How To: Cleaning Black Walnuts

Monday, November 07, 2011

My wedding anniversary came to pass a few weeks ago, and my husband, as usual, gave me a gift. No, not jewelry or flowers—a box of foraged black walnuts.

True, it’s an odd gift, but certainly not one I’ll ever turn away. My husband collected the walnuts from a tree near where he works, and they’ve been resting on our back porch ever since. What have I been waiting for? Well, the outer hulls need to soften up. You’ll know it’s time get rid of the hull when you can easily dent it with your thumbnail. Any harder, and you won’t be able to cut into the hull with any degree of success.

If you’ve never attempted to de-hull black walnuts, be forewarned: it can get messy. The flesh inside the husk can permanently dye everything in its path dark brown, so pick up a pair of protective gloves—latex is good. Some people recommend gloves that are rated to withstand solvents. It’s not a terrible idea, but not entirely necessary…as long as the gloves are strong.

Okay, so you’ve got your gloves. You also need a sharp knife, a bucket of water, a trash bag, and a bunch of newspapers over which to work. Slice into the hull with your knife, but don’t press in too hard. It’s not that you’re going to damage the walnut shell—but the shell is so hard, it’ll dull your knife. Drag your blade around the hull of the walnut until you’ve got a solid slice around the equator. Another word of warning: you may see maggots (husk fly maggots, to be exact). They’re gross, but it doesn’t mean the inner nut is bad.

Twist the two hull halves apart, drop the hull in the trash, and the nut in the water. Repeat until you’re all finished up. And yes, it’s best to toss the hulls in the trash instead of adding them to your compost heap because there are compounds in black walnut hulls that are toxic to plants. Granted, if you hunt on the internet hard enough, there are ways to use the hulls—making ink, herbal hair dye, etc.

When you’ve got a bucket full of walnuts, stir the water with a stick. I don’t just mean a leisurely stir, either—agitate the crap out of the water and nuts because you’re trying to encourage the remaining bits of hull to fall off. Drain the water (remember: walnut hulls are toxic to plants, so don’t pour the water directly onto your prized peonies—it can also kill off earthworms) and fill up the bucket with clean water. You may need to repeat the process up to four times to get clean walnut shells.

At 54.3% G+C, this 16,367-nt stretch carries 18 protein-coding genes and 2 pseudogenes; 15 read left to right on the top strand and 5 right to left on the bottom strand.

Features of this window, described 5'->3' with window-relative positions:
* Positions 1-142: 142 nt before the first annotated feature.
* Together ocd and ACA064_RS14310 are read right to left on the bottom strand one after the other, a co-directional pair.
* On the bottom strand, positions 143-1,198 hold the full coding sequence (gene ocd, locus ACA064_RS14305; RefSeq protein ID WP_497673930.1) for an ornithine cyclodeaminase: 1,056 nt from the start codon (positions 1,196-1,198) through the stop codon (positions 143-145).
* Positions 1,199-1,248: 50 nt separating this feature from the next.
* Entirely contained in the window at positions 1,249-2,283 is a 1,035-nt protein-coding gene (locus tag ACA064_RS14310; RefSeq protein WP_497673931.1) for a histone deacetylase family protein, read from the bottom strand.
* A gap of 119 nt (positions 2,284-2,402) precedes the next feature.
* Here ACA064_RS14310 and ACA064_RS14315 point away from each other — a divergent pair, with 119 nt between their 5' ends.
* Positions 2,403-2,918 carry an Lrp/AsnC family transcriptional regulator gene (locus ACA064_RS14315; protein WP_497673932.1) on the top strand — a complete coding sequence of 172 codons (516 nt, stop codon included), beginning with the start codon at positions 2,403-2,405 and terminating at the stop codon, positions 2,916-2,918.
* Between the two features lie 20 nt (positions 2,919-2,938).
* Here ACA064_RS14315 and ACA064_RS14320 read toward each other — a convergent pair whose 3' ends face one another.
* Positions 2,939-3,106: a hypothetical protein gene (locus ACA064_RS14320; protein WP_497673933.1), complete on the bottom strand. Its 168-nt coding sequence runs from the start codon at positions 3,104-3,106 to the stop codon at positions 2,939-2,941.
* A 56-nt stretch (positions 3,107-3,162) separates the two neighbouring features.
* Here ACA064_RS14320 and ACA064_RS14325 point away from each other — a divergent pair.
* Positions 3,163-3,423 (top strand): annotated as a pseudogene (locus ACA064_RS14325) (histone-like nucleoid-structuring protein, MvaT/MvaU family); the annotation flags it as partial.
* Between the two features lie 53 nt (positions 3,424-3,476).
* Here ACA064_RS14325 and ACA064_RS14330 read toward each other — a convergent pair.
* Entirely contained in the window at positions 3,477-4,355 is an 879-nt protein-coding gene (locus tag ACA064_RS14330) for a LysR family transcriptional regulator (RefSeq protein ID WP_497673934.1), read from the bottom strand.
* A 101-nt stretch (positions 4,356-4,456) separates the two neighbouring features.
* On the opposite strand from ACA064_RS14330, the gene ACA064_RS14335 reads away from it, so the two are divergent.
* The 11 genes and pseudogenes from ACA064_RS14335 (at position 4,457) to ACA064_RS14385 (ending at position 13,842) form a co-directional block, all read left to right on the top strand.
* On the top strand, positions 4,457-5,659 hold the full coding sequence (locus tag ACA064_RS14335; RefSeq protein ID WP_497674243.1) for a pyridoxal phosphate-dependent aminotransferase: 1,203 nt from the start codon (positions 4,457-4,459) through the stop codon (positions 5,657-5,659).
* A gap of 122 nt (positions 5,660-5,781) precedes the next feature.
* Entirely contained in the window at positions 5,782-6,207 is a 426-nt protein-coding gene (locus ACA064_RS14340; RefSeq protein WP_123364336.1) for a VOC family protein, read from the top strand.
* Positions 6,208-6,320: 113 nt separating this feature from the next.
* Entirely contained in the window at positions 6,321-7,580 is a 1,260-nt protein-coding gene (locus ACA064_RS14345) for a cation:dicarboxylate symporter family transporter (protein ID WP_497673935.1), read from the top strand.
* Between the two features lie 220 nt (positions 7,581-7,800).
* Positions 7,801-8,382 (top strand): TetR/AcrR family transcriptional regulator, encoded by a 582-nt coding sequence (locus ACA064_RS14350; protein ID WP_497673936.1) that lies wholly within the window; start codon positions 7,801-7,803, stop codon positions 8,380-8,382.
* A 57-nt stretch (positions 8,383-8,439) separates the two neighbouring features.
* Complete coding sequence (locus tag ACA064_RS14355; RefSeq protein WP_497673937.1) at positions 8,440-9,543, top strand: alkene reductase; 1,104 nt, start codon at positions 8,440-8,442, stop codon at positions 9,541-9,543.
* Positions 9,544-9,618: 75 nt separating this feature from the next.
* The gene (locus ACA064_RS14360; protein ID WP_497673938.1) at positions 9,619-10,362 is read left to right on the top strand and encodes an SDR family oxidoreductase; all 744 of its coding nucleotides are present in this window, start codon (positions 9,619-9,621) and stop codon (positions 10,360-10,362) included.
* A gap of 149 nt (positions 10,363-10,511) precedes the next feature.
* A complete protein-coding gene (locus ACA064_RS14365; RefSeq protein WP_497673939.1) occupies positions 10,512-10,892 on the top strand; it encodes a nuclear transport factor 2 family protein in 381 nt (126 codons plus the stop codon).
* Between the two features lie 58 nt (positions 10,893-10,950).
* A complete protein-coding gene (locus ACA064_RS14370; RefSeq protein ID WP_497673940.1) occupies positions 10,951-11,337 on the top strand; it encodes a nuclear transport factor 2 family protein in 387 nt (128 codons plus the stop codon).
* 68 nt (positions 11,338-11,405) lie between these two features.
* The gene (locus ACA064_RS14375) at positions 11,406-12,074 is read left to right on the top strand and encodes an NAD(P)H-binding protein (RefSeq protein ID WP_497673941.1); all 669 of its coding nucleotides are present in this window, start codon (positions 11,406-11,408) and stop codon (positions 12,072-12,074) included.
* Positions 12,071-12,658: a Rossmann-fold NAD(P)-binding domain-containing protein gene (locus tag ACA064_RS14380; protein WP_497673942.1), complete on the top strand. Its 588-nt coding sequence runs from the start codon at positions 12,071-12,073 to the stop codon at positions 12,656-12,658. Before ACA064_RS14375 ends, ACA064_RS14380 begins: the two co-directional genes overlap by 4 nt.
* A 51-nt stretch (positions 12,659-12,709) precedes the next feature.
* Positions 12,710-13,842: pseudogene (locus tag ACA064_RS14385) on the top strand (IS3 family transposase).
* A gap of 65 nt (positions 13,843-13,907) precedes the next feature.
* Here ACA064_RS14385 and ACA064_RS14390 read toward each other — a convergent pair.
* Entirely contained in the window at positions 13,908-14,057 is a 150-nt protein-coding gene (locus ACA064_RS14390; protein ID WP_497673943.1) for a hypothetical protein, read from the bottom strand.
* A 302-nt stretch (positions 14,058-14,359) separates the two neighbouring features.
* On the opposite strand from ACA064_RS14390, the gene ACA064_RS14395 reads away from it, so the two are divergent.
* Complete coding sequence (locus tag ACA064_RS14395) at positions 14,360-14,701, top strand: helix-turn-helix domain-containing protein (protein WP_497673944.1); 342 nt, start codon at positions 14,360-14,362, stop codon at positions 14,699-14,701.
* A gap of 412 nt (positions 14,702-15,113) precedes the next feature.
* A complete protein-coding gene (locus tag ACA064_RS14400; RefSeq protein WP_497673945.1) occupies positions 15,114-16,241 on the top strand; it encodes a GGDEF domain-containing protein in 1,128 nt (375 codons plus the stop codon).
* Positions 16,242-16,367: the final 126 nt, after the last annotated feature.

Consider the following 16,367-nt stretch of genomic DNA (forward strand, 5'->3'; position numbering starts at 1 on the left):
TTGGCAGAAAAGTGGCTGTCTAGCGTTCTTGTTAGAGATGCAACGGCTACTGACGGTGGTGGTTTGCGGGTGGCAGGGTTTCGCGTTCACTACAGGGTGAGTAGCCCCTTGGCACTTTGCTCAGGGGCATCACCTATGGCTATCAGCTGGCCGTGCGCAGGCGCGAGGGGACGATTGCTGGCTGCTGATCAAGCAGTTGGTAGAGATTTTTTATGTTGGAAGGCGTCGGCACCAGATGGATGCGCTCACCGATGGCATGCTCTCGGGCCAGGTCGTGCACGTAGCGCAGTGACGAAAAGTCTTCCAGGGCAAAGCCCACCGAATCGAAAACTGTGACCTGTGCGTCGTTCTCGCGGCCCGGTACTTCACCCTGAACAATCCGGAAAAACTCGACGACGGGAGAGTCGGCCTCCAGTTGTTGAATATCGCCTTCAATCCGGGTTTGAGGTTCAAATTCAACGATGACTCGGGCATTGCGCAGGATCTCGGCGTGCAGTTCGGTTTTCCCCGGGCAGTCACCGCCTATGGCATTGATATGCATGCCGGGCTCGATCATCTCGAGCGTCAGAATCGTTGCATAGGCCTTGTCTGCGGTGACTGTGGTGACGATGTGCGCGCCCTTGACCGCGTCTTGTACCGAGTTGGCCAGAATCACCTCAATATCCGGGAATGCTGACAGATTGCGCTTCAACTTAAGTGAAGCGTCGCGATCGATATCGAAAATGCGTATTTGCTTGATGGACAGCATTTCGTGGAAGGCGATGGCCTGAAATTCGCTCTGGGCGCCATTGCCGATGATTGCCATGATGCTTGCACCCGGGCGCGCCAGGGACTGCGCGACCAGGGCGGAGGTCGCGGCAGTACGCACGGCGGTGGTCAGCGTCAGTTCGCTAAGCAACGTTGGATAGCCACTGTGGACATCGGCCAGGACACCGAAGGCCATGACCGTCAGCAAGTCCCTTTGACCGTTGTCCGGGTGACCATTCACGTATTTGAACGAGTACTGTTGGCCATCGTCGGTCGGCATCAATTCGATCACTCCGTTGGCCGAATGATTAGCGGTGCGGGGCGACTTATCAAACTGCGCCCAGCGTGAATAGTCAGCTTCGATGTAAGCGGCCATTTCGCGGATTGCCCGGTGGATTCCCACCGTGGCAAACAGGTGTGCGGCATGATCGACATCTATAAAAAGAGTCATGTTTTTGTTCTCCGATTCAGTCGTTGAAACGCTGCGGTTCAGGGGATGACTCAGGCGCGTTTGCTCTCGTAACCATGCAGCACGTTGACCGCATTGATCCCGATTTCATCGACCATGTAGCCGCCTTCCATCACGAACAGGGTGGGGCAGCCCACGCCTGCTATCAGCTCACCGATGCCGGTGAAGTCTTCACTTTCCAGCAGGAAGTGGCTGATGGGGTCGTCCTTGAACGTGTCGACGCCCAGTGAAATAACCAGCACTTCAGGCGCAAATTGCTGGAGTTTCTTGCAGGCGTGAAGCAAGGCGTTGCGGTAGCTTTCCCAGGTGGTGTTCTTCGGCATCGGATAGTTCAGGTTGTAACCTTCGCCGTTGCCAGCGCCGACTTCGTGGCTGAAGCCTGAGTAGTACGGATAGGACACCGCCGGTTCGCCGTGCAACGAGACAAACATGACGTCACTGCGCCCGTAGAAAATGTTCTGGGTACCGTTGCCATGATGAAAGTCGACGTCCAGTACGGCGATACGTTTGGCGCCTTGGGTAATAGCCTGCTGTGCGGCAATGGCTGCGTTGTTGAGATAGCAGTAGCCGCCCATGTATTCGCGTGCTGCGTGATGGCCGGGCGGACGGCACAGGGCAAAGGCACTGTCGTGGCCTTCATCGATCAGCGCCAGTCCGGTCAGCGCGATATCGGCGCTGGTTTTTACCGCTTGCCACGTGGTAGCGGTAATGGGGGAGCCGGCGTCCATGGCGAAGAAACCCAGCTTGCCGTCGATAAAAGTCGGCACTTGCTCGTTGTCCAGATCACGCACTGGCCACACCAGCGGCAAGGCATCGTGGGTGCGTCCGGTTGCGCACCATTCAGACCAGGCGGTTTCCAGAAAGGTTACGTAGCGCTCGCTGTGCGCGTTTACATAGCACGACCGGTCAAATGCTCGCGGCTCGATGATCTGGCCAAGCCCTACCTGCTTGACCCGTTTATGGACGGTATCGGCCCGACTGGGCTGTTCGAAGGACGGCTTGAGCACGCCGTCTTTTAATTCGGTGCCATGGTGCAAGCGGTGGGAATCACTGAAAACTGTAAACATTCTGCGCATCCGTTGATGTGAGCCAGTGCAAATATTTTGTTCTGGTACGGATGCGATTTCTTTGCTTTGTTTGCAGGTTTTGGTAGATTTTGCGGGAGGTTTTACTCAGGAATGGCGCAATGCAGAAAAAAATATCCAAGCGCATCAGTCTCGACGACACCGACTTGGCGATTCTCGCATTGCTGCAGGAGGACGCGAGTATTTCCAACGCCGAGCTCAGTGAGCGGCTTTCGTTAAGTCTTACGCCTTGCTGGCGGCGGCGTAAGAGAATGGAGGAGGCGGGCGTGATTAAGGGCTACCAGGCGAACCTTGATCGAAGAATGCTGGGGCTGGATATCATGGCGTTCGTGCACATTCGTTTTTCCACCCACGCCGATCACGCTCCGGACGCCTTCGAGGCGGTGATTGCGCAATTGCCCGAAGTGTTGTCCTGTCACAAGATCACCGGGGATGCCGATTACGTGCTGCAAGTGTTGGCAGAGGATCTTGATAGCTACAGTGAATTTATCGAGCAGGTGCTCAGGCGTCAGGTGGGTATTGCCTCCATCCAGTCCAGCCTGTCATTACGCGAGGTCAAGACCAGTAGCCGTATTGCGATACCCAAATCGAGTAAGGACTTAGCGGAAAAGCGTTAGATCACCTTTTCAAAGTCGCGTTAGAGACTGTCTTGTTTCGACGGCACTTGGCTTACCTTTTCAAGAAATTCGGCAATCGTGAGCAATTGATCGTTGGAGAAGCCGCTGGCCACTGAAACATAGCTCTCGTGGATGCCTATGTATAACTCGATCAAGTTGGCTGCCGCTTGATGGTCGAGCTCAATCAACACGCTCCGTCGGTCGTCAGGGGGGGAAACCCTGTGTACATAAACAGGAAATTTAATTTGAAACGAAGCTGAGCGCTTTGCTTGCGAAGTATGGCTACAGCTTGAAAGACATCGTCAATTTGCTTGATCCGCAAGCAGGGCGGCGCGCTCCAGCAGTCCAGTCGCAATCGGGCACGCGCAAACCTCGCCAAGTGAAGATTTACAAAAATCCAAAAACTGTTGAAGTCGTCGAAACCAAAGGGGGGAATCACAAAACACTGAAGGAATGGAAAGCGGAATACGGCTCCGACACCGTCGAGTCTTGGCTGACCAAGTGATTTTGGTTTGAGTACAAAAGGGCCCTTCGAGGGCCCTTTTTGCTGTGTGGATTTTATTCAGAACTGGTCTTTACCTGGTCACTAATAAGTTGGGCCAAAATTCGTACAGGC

At this point, spread the walnuts out in a box or on a screen and allow them to air dry for a few hours in the sun. Having an overcast day? No worries—put the walnuts on a cookie sheet and place them in an unlit gas oven for 24 to 48 hours for drying. If you don’t have a gas oven, you can try drying them in your oven after you’ve baked something: the oven needs to be at around 100 degrees.

But you’re not done yet! Gather the dried walnuts into a mesh bag and hang on your back patio or some other ventilated indoor area for a period of 4 to 6 weeks. This is technically described as the curing period. Don’t attempt to shell them until you can shake a nut and hear the meat rattle within.

So you wait it out, and your walnuts are finally ready—this is where the hard part begins. Ever tried to crack a black walnut? It’s really tough—the process and the shell. I’ve heard of people running over black walnuts with a car to help crack the shells. I personally have attempted to de-shell them by banging the crap out of a walnut shell with a hammer. Probably the easiest way to crack black walnuts, though, is with a vise: place the nut end-to-end in the vise. Place a container under the nut. Crank the vise until the nut just cracks. Some people recommend soaking the nuts in water again for an hour or two before you undertake cracking—it allegedly cuts down on the amount of flying shell debris. When you’re finished with the cracking, turn your attention to the bowl of nuts. It’s unlikely you’ll get many whole pieces of walnut freed from the shell during this process. Yes, you can use a pick to pry the meat out, but if you would rather have whole meats you’ll need some kind of cutter to remove more of the shell. I’ve read that some people use wire cutters.

Use the nuts within the next few months—there is quite a bit of oil in the nuts, so they can go bad. If you wish to store them long term, you’ll need to freeze the nutmeats.

Yeah, it’s a lot of work. Why would anyone bother? Well, a few reasons, really. First and foremost, black walnuts taste better than regular walnuts. But also, they’re really nutritious—chock full omega-3 fatty acids, which are good for our brains.

Aside from eating them out of hand, there are some really interesting things you can do with black walnuts. I love this recipe for acorn squash lasagna with black walnut cream—you can make it almost entirely out of locally grown ingredients. Other options: banana-black walnut cake with caramel frosting, black walnut ice cream, black walnut shortbread cookies, black walnut pumpkin pie and pumpkin bread, black walnut brittle, pork tenderloin with black walnut mole sauce, pickled walnuts, shiitake and black walnut tartare, and black walnut stuffing with figs and bacon.


Posted by Nicole on 11/07 at 01:24 PM

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